Avinashi V and Chan JM and Bush JW and Vallance BA and Yang H and Portales-Casamar E and Soller L and Mill C and Chan ES
Spindle Epithelial Tumor with Thymus-Like Differentiation (SETTLE): A Case Report
Fetal and Pediatric Pathology
Cyrus L Matheson and Geoffrey K Blair and Jonathan Bush
Novel Exonic Deletions in TTC7A in a Newborn with Multiple Intestinal Atresia and Combined Immunodeficiency
Journal of Clinical Immunology
Jessica R. Saunders and Anna Lehman and Stuart E. Turvey and Jie Pan and Evica Rajcan-Separovic and Aleixo M. Muise and Jonathan W. Bush
Systematic testing and specificity mapping of alloantigen-specific chimeric antigen receptors in T regulatory cells
Pediatric Pathology Fellowship Recruitment—Report of a Survey Conducted by the Fellowship Committee of the Society for Pediatric Pathology
Pediatric and Developmental Pathology
Singh, V. and Eldin, K. and Timmons, C. and Bush, J. and Rabah, R.
Pediatric Eosinophilic Esophagitis Is Associated With Increased Lamina Propria Immunoglobulin G4-Positive Plasma Cells
Journal of pediatric gastroenterology and nutrition
Eosinophilic density in graft biopsies positive for rejection and blood eosinophil count can predict development of post-transplant digestive tract eosinophilia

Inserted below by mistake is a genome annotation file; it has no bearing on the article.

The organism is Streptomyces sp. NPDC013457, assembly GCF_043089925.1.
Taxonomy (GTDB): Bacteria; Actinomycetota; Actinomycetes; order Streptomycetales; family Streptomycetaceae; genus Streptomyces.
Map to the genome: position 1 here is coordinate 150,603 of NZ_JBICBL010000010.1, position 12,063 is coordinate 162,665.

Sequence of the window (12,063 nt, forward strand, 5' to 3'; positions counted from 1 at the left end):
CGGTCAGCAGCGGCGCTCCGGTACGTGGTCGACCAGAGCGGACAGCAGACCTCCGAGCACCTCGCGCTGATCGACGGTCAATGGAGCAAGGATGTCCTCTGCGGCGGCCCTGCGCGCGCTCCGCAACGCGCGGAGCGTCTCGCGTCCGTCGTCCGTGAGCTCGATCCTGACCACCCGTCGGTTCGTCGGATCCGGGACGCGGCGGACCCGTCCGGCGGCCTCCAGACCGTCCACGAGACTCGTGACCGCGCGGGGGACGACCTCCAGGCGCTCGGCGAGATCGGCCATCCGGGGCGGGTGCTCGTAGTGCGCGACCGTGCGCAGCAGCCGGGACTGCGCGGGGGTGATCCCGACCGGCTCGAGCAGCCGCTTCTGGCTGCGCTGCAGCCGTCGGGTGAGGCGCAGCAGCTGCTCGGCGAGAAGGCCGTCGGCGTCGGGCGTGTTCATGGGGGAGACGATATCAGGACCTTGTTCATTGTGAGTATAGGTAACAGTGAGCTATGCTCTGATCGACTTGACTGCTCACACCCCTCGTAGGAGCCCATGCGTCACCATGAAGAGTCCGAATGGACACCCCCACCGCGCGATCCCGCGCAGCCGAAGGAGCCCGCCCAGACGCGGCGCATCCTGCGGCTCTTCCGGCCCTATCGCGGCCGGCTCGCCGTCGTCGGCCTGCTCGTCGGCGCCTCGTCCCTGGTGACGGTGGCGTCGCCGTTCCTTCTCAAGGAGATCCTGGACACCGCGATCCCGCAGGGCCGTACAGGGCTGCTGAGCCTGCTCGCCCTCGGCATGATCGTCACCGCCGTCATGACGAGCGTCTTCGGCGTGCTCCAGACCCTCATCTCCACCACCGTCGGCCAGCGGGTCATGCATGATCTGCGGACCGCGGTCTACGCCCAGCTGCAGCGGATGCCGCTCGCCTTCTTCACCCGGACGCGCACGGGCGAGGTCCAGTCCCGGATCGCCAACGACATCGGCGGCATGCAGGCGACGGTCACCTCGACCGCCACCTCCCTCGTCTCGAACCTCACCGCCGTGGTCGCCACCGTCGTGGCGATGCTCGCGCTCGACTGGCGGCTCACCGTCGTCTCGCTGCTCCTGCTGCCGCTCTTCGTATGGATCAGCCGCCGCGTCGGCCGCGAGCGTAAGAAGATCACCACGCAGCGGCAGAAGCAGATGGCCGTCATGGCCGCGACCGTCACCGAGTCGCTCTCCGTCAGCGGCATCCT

Bush, J.W. and Mohammad, S. and Melin-Aldana, H. and Kagalwalla, A.F. and Arva, N.C.
Treatment of neuroblastoma in congenital central hypoventilation syndrome with a PHOX2B polyalanine repeat expansion mutation: New twist on a neurocristopathy syndrome
Pediatric Blood and Cancer
Armstrong, A.E. and Weese-Mayer, D.E. and Mian, A. and Maris, J.M. and Batra, V. and Gosiengfiao, Y. and Reichek, J. and Madonna, M.B. and Bush, J.W. and Shore, R.M. and Walterhouse, D.O.
Combined robotic and open approach to excision of accessory bladder and urethral triplication
Journal of Pediatric Urology
Bowen, D.K. and Glaser, A.P. and Bush, J.W. and Cheng, E.Y. and Gong, E.M.
Deconstructing the diagnosis of hemophagocytic lymphohistiocytosis using illustrative cases
Journal of Hematopathology
Weinstein, J.L. and Badawy, S.M. and Bush, J.W. and Schafernak, K.T.
Intracranial atypical teratoid/rhabdoid tumor presenting as an axillary mass: A case report and review of literature
Pediatric and Developmental Pathology
Bush, J.W. and Hancock, B.J. and Israels, S.J. and Ellison, D.W. and Stefanovici, C. and Krawitz, S.
Outcomes of persons with blastomycosis involving the central nervous system
Diagnostic Microbiology and Infectious Disease
Bush, J.W. and Wuerz, T. and Embil, J.M. and Del Bigio, M.R. and McDonald, P.J. and Krawitz, S.
Sarcoma including the role of SWI/SNF proteins
Rhabdoid tumors are a group of primitive cancers that are often highly aggressive and are generally defined by a mutation in the SWI/SNF pathway, including the genes SMARCB1 (INI1) and SMARCA4 (BRG1). The Bush lab was one of the first groups to explore the use of BRG1 IHC to identify a subset of RTs that were INI1-retained. Further work is ongoing looking at the immune microenvironment of RTs as these are generally considered to have low tumor mutational burden and thus are immune-cold tumors, yet there appears to be heterogenous areas of tumor cell infiltration. Utilizing spatial genomics and proteomics, we hope to better understand RT inter and intra-tumoral heterogeneity.